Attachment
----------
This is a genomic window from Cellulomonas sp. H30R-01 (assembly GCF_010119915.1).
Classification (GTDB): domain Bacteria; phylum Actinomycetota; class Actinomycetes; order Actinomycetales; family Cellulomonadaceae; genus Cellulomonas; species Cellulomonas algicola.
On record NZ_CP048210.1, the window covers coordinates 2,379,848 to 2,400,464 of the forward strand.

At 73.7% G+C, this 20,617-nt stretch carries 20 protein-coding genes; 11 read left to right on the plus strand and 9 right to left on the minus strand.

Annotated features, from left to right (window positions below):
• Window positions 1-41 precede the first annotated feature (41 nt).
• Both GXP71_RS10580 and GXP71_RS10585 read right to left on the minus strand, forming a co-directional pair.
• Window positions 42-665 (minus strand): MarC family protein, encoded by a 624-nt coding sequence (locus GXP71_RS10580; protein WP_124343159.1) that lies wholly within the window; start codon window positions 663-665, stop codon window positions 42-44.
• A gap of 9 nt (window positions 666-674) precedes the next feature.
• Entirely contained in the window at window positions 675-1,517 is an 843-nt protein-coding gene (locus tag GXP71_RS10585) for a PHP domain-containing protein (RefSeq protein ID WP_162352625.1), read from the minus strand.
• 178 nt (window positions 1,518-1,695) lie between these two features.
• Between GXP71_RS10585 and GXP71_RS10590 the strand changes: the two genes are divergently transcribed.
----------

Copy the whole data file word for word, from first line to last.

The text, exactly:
This is a genomic window from Cellulomonas sp. H30R-01 (assembly GCF_010119915.1).
Classification (GTDB): domain Bacteria; phylum Actinomycetota; class Actinomycetes; order Actinomycetales; family Cellulomonadaceae; genus Cellulomonas; species Cellulomonas algicola.
On record NZ_CP048210.1, the window covers coordinates 2,379,848 to 2,400,464 of the forward strand.

At 73.7% G+C, this 20,617-nt stretch carries 20 protein-coding genes; 11 read left to right on the plus strand and 9 right to left on the minus strand.

Annotated features, from left to right (window positions below):
• Window positions 1-41 precede the first annotated feature (41 nt).
• Both GXP71_RS10580 and GXP71_RS10585 read right to left on the minus strand, forming a co-directional pair.
• Window positions 42-665 (minus strand): MarC family protein, encoded by a 624-nt coding sequence (locus GXP71_RS10580; protein WP_124343159.1) that lies wholly within the window; start codon window positions 663-665, stop codon window positions 42-44.
• A gap of 9 nt (window positions 666-674) precedes the next feature.
• Entirely contained in the window at window positions 675-1,517 is an 843-nt protein-coding gene (locus tag GXP71_RS10585) for a PHP domain-containing protein (RefSeq protein ID WP_162352625.1), read from the minus strand.
• 178 nt (window positions 1,518-1,695) lie between these two features.
• Between GXP71_RS10585 and GXP71_RS10590 the strand changes: the two genes are divergently transcribed.